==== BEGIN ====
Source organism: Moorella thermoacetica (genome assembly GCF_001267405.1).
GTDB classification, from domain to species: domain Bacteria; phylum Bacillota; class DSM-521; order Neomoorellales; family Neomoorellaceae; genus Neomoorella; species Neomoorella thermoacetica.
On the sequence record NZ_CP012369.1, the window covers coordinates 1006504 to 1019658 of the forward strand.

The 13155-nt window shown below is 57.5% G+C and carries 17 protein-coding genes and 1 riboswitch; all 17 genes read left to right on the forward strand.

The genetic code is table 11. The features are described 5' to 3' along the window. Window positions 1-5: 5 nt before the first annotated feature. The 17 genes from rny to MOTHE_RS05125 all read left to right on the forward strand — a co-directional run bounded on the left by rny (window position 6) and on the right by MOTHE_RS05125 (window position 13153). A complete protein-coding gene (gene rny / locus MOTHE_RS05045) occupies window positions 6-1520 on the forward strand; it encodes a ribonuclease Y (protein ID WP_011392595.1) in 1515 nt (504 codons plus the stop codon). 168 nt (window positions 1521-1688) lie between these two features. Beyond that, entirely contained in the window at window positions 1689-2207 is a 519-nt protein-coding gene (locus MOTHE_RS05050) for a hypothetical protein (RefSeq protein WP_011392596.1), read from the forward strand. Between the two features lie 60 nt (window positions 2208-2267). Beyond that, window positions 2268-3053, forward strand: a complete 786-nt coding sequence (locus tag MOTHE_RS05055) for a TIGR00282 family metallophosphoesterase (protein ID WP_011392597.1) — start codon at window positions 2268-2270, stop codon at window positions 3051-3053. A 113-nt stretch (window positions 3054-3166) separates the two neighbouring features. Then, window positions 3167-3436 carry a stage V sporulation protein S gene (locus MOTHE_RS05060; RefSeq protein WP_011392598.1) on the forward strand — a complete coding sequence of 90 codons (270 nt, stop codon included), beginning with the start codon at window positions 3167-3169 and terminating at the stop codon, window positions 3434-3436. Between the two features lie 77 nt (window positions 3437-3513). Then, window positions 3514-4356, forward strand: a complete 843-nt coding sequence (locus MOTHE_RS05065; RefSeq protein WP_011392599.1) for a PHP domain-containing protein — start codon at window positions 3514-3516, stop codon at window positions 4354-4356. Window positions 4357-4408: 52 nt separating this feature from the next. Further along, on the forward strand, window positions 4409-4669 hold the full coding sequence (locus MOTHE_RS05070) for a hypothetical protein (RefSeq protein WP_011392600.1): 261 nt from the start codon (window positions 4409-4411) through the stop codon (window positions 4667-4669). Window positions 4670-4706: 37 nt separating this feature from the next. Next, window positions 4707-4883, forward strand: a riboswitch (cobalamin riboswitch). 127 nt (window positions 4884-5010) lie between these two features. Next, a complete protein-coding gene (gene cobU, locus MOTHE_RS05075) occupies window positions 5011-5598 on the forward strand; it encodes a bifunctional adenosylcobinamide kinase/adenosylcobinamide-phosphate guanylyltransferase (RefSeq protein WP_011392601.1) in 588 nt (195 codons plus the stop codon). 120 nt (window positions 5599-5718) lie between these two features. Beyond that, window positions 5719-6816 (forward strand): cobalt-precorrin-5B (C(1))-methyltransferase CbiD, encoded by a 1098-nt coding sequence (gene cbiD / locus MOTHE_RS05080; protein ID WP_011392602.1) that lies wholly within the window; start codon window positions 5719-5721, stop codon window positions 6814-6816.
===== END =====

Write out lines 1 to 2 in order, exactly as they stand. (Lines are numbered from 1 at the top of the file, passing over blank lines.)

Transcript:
Source organism: Moorella thermoacetica (genome assembly GCF_001267405.1).
GTDB classification, from domain to species: domain Bacteria; phylum Bacillota; class DSM-521; order Neomoorellales; family Neomoorellaceae; genus Neomoorella; species Neomoorella thermoacetica.